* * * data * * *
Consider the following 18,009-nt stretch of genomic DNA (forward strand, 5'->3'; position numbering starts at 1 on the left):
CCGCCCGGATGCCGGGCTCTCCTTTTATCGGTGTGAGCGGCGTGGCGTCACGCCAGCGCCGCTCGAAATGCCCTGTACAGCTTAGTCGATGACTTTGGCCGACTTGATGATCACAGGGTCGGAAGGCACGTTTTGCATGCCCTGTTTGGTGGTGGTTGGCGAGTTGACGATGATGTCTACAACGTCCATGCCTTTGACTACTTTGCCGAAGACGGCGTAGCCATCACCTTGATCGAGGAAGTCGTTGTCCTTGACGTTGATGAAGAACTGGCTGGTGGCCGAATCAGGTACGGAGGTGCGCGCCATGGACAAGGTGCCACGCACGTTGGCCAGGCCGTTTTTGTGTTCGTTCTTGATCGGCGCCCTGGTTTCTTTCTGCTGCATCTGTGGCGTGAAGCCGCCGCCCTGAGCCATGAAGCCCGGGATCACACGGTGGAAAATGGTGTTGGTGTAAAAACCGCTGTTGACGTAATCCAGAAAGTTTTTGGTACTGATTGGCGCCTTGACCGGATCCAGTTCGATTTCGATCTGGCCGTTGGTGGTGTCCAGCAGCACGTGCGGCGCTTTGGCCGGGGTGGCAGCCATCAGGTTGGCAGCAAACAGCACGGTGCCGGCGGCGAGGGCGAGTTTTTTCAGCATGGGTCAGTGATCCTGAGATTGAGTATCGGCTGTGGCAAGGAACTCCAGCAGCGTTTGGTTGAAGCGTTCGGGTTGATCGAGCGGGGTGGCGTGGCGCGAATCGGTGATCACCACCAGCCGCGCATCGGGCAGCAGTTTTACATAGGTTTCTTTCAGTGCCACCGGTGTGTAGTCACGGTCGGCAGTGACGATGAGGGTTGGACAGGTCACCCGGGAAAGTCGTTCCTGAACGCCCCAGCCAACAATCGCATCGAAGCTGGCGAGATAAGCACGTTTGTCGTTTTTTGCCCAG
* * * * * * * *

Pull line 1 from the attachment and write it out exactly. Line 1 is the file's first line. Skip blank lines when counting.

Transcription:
Consider the following 18,009-nt stretch of genomic DNA (forward strand, 5'->3'; position numbering starts at 1 on the left):